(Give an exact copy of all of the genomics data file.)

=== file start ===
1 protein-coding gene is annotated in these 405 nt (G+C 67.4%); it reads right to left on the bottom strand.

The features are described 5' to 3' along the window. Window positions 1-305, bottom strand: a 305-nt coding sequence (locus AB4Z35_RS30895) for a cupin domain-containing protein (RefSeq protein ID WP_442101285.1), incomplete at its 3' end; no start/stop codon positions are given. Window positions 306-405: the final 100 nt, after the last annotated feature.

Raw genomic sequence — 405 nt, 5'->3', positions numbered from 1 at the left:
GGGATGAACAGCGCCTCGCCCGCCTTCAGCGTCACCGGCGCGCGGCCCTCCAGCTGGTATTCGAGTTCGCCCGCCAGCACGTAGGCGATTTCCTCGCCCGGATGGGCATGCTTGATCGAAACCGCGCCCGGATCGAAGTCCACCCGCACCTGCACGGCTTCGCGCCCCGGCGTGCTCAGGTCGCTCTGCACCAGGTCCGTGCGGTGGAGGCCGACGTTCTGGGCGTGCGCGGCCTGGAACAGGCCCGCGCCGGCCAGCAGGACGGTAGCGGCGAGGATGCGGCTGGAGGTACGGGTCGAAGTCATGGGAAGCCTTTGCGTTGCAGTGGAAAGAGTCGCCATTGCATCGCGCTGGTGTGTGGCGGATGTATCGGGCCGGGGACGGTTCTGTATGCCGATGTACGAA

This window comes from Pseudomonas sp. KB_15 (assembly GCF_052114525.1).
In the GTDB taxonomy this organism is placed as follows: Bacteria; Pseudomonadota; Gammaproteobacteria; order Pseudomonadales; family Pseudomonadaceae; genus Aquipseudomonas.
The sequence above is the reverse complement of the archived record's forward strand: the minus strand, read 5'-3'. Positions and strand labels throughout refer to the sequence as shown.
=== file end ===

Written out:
1 protein-coding gene is annotated in these 405 nt (G+C 67.4%); it reads right to left on the bottom strand.

The features are described 5' to 3' along the window. Window positions 1-305, bottom strand: a 305-nt coding sequence (locus AB4Z35_RS30895) for a cupin domain-containing protein (RefSeq protein ID WP_442101285.1), incomplete at its 3' end; no start/stop codon positions are given. Window positions 306-405: the final 100 nt, after the last annotated feature.

Raw genomic sequence — 405 nt, 5'->3', positions numbered from 1 at the left:
GGGATGAACAGCGCCTCGCCCGCCTTCAGCGTCACCGGCGCGCGGCCCTCCAGCTGGTATTCGAGTTCGCCCGCCAGCACGTAGGCGATTTCCTCGCCCGGATGGGCATGCTTGATCGAAACCGCGCCCGGATCGAAGTCCACCCGCACCTGCACGGCTTCGCGCCCCGGCGTGCTCAGGTCGCTCTGCACCAGGTCCGTGCGGTGGAGGCCGACGTTCTGGGCGTGCGCGGCCTGGAACAGGCCCGCGCCGGCCAGCAGGACGGTAGCGGCGAGGATGCGGCTGGAGGTACGGGTCGAAGTCATGGGAAGCCTTTGCGTTGCAGTGGAAAGAGTCGCCATTGCATCGCGCTGGTGTGTGGCGGATGTATCGGGCCGGGGACGGTTCTGTATGCCGATGTACGAA

This window comes from Pseudomonas sp. KB_15 (assembly GCF_052114525.1).
In the GTDB taxonomy this organism is placed as follows: Bacteria; Pseudomonadota; Gammaproteobacteria; order Pseudomonadales; family Pseudomonadaceae; genus Aquipseudomonas.
The sequence above is the reverse complement of the archived record's forward strand: the minus strand, read 5'-3'. Positions and strand labels throughout refer to the sequence as shown.